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TPD Launches Citizen Advisory Council; Deputy Chief Bryant-Smith Talks State Of Policing

TPD Deputy Chief Tanja Smith
Lynn Hatter
TPD Deputy Chief Tonja Bryant-Smith

The Tallahassee Police Department is moving forward with its own citizen advisory council. Police Chief Lawrence Revell announced the creation of the group in January. It is separate from the city’s proposed police review board. The citizen advisory council is being chosen by Pastor Rudy Ferguson and Deputy Police Chief Tonja Bryant-Smith. Ferguson is slated to be chairman, and the group, made up of approximately 30 members, will report to Bryant-Smith. She spoke with WFSU News about the current state of policing, what she’d do if given the opportunity to rebuild her profession, and her vision for the advisory council.

This interview has been transcribed and lightly edited for clarity.

Q: What is your goal for the citizen advisory council? Can it be effective in this current climate?

A: You know, everybody's screaming ‘transparency, transparency.’ So a couple of weeks ago, we put our policies out there. I think that's the first step because now you learn how we're supposed to do business, you learn how a little bit more about the department. So one of my goals with this council is to have training on our use of force because I don't think people know what we can, and can't do in situations. Because that split-second [decision]? People don’t know what that means. This is my 29th year in law enforcement. And I can tell you, I've been in a couple of shooting situations, and those are tense situations.

Q: You said you’ve been in shooting situations. Tell me about one of them.

When I first became a supervisor with the Florida Department of Law Enforcement, in 2011 we responded to a wanted person. We had an informant telling us a guy was wanted. The guy actually basically kind of led us through a neighborhood. He had a gun. We ended up boxing him in a neighborhood. And he subsequently tried to take the gun off because he had a warrant. So he subsequently took the gun out of his pocket, and we ended… up in a shootout. So while I didn't shoot, the person that I was with shot, and so everybody that was involved in that shooting, we had to take our guns out.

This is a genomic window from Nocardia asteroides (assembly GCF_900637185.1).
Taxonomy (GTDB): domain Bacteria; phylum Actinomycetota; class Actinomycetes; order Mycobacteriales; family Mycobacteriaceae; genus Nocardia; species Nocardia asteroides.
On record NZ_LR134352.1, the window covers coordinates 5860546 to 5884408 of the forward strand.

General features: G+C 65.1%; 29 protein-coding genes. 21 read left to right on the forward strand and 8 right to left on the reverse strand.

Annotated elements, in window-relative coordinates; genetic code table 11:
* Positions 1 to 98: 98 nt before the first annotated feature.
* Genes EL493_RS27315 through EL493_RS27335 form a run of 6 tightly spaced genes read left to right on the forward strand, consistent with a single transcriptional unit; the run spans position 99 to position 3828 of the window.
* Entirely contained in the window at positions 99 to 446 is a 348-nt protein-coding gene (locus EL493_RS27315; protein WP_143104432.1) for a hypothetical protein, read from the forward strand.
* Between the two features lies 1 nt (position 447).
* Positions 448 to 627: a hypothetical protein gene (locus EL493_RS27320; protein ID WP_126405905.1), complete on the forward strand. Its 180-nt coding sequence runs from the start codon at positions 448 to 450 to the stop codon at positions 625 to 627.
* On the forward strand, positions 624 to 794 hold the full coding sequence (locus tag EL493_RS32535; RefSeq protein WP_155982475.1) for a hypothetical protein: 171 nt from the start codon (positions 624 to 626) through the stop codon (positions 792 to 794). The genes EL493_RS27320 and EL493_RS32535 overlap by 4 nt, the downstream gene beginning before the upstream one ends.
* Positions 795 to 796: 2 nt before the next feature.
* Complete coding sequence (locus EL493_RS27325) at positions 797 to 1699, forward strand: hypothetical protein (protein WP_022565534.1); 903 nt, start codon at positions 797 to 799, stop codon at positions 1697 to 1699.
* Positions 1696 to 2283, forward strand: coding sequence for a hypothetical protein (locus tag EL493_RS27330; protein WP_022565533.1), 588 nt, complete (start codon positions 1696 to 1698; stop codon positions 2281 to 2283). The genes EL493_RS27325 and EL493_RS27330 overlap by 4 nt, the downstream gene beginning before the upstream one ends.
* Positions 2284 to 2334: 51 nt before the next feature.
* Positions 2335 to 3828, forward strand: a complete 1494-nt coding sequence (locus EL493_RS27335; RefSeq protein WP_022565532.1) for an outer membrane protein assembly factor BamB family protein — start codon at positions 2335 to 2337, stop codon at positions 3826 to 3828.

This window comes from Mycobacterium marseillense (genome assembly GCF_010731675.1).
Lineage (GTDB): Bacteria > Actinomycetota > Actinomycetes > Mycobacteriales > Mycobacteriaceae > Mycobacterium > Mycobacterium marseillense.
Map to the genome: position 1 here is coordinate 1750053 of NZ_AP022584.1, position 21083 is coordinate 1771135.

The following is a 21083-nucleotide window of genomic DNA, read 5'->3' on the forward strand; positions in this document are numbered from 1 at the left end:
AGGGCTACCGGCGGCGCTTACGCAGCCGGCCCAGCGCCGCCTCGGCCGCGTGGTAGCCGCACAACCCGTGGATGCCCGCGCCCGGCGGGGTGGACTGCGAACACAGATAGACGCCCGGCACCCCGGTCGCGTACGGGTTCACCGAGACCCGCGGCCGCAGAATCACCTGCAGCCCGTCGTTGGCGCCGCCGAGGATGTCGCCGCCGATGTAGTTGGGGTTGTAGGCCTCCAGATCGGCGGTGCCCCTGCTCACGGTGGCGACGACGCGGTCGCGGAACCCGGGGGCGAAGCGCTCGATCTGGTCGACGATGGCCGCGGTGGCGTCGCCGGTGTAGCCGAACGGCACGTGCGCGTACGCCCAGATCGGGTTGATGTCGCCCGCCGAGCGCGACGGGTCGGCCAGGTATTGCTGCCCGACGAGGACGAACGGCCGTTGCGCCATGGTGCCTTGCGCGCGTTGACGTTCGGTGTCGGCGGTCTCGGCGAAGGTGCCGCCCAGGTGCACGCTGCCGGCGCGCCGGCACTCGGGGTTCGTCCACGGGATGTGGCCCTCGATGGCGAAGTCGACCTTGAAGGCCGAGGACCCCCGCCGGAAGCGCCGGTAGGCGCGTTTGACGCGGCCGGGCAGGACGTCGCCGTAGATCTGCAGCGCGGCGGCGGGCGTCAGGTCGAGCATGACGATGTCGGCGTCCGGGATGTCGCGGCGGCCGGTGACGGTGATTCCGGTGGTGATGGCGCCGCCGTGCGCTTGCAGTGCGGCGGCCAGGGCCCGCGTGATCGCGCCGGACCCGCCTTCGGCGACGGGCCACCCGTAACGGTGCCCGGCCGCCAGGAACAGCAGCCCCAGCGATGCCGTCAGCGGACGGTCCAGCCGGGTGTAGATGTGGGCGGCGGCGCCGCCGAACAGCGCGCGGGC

There are times when you're involved in a shooting, you don't realize you shot because that whole tunnel vision sets in. So we've had officers that have shot, that don't remember they shot, so you have to get your bullets counted. It's very traumatic. I've had a guy shoot himself in front of me. So there's a lot of things that you go through…[that you sit there and you go, ‘Hey, is this still for me?’ And I could say, 29 years later, I'm still good. I’m still okay. We signed up for this. Everybody doesn't sign up for this.

Q: How do you continue to do this job, and still maintain empathy?

I got [into] this job to help people. And I know that the kids are our future. And I know that there's room for change, and I want to be that change, I absolutely want to be that change. And I know that I can still change, there's still room to change. There's still there's a lot of good people still out here. And... we can make a difference there, I can make a difference. So that's why I still do this. I still put on this uniform every day to make that change.

Q: If you could tear down the system and rebuild it in your own vision, what would it look like?

A: I think it would just be more so just the whole I think the training maybe but I think more so…I think going into the different neighborhoods and just getting a little bit more buy-in. So, I'm in charge of recruiting. Right now. I have recruiting and training, which are the two issues where we're trying to bring in people and people are questioning how officers are being trained. Those are the two hot topics right now. So we're struggling, more so in the recruiting part. I'm trying to figure out how am I going to get people? And when I'm talking to kids now, because, as little kids what are your parents usually tell you? ‘If you're bad, I'm going to call the police and they're going to take you to jail.’ So, trying to change that mindset. I'm having to change little kids’ mindset of being scared of police. This weekend, we did hot dogs at Leon Arms [apartments] for the kids. So, it's just trying to change the mindset that police aren't bad. Yeah, do we have bad cops? Do we have bad teachers? Do we have bad doctors? Every profession has a bad apple, it’s just that you see more police officers being spread on the news.

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Lynn Hatter is a Florida A&M University graduate with a bachelor’s degree in journalism. Lynn has served as reporter/producer for WFSU since 2007 with education and health care issues as her key coverage areas.  She is an award-winning member of the Capital Press Corps and has participated in the NPR Kaiser Health News Reporting Partnership and NPR Education Initiative. 

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